World leaders are running out of time to make a climate breakthrough. A few days before the G20 Summit in Rome and the COP26 in Glasgow, the UN panel of climate experts, the UNPCC, warned in a stunning report, The Emissions Gap Report 2021: The Heat is On, that the world was headed towards a 2.7° increase in global average temperatures by the end of the century – if the present trajectory of business-as-usual didn’t change. This particular prediction is based on what the signatories of the Paris Climate Agreement had signed on to, using their combined updated Nationally Determined Contributions (NDCs).
In short, the G20, the so-called “club of the richest nations”, stands warned: Business-as-usual will lead us to near-extinction as a species (along with most others) by the end of this century – this outcome can be laid at the doorstep of both the fossil-fuel industry and finance.
So, unquestionably, the heat is on world leaders, especially those of Europe, the U.S. and China, universally seen as the main culprit of climate change – the former two as the birthplace of the industrial revolution in the past, the latter as the current world factory.
The overlap between the end of G20 and the start of COP26 on the same Sunday 31 October could not have failed to cause more than logistics problems for world leaders attending both events: It meant that COP26 would start without having digested whatever would be in the G20 communiqué about the climate. In a very real sense, the G20 is a “crash test” for COP26: Rome is a prelude of what will happen in Glasgow.
And, as a prelude, it turned out to be a dismal one. President Biden summed it up well, saying Russia and China “basically didn’t show up in terms of any commitments to deal with climate change.” These two, and Saudi Arabia, have “not done enough” – a diplomatic way of saying they’ve done nothing.
In the video: The second day of the G20 Summit in Rome started with a walk of the Heads of Delegation in one of the symbolic places of historic downtown: The Trevi Fountain.
As shown in the video above, the main players at the G20 are the US with President Biden attending in person along with most European leaders including the EU Commission head Ursula von der Leyen, as well as President Modi of India. Notably, among the big players, the leaders of both China and Russia are absent – they have declined to attend and are participating remotely via video links to both the G20 and COP26 events: Not useful as there’s hope to operate change at such events only if the leaders are willing to participate in person and interact with their peers.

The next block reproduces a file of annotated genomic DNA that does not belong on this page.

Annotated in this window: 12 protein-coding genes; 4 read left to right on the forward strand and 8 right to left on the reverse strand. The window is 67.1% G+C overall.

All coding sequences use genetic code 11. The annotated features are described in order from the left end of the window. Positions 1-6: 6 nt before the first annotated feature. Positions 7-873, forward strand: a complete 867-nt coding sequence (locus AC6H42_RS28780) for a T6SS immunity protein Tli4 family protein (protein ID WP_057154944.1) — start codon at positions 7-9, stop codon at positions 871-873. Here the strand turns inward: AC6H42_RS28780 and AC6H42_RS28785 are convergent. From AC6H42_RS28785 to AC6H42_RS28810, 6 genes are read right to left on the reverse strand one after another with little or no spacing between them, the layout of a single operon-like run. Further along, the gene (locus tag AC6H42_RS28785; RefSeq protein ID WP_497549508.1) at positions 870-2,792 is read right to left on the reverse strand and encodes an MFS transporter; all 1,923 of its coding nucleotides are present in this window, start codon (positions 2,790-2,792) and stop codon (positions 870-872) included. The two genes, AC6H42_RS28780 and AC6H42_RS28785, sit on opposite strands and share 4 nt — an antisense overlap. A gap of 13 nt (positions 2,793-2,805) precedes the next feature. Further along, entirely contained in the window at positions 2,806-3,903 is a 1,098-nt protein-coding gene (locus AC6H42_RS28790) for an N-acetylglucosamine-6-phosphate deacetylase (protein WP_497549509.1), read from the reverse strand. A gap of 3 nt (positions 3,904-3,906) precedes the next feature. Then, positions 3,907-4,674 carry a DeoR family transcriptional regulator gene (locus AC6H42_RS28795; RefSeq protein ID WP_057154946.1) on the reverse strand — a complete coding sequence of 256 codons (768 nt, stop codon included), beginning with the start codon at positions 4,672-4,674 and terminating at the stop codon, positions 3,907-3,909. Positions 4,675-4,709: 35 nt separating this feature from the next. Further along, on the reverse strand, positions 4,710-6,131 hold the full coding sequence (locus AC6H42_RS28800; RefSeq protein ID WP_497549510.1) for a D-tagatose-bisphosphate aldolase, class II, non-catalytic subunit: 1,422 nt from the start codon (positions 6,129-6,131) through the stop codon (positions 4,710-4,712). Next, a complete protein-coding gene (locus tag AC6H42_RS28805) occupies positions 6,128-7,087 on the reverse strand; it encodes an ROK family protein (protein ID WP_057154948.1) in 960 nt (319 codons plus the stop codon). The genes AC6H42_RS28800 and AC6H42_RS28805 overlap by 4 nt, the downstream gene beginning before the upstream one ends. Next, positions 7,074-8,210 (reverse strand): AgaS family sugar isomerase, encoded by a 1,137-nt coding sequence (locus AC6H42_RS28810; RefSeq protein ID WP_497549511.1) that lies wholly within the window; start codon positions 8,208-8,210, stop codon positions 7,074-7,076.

Personal interventions can make a difference as can be readily shown by the result achieved by a couple of bilateral meetings President Biden had with the French president and with the EU Commission leader. The first, with Macron, took place before the start of the G20 event on Friday and led to a French-U.S. détente over the AUKUS row. The second, with Ursula von der Leyen, took place during the G20 and led to an agreement to suspend tariffs between the U.S. and Europe on steel and aluminum and “to work together on a new global agreement on sustainable steel” – thus ending a Trump-era tariff war with Europe.
Likewise, when French President Macron met UK Prime Minister Johnson, they came to an agreement to de-escalate the “fishing row”, regarding a dispute over post-Brexit fishing rights in the English Channel:
Of course, the G20 is not only “dealing” (if that is the right term) with climate and it has already scored a win on the tax issue, putting its seal on the Global Tax Agreement to put a 15 percent minimum tax on global corporations reached earlier this month and signed on by 130 countries. The goal is to fully activate the agreement by 2023, because it will take time for countries to change their tax laws and for international tax treaties to be updated.
How far this will happen and what will be the final impact of this measure is an open question. Already, the New York Times reports, Biden will find it easier to raise corporate tax abroad and has already scaled back his plans to tax them more at home.
Relating to the pandemic and public health, and as detailed elsewhere here, G20 Health and Finance ministers had agreed on 29 October to establish a joint task force based on One Health principles to address the pandemic and other similar issues. The advantage here is clear: Public health measures would finally get a better chance to be properly financed with support from Finance ministers. This Health and Finance agreement is fortunately fully reflected in the final G20 communiqué. And the G20 has further agreed to support efforts to reduce the time it takes to develop new vaccines, drugs and tests in the event of new pandemics – down to 100 days was the figure cited, a somewhat difficult-to-believe pledge. A first step that could however mean little if it’s not followed with concrete action.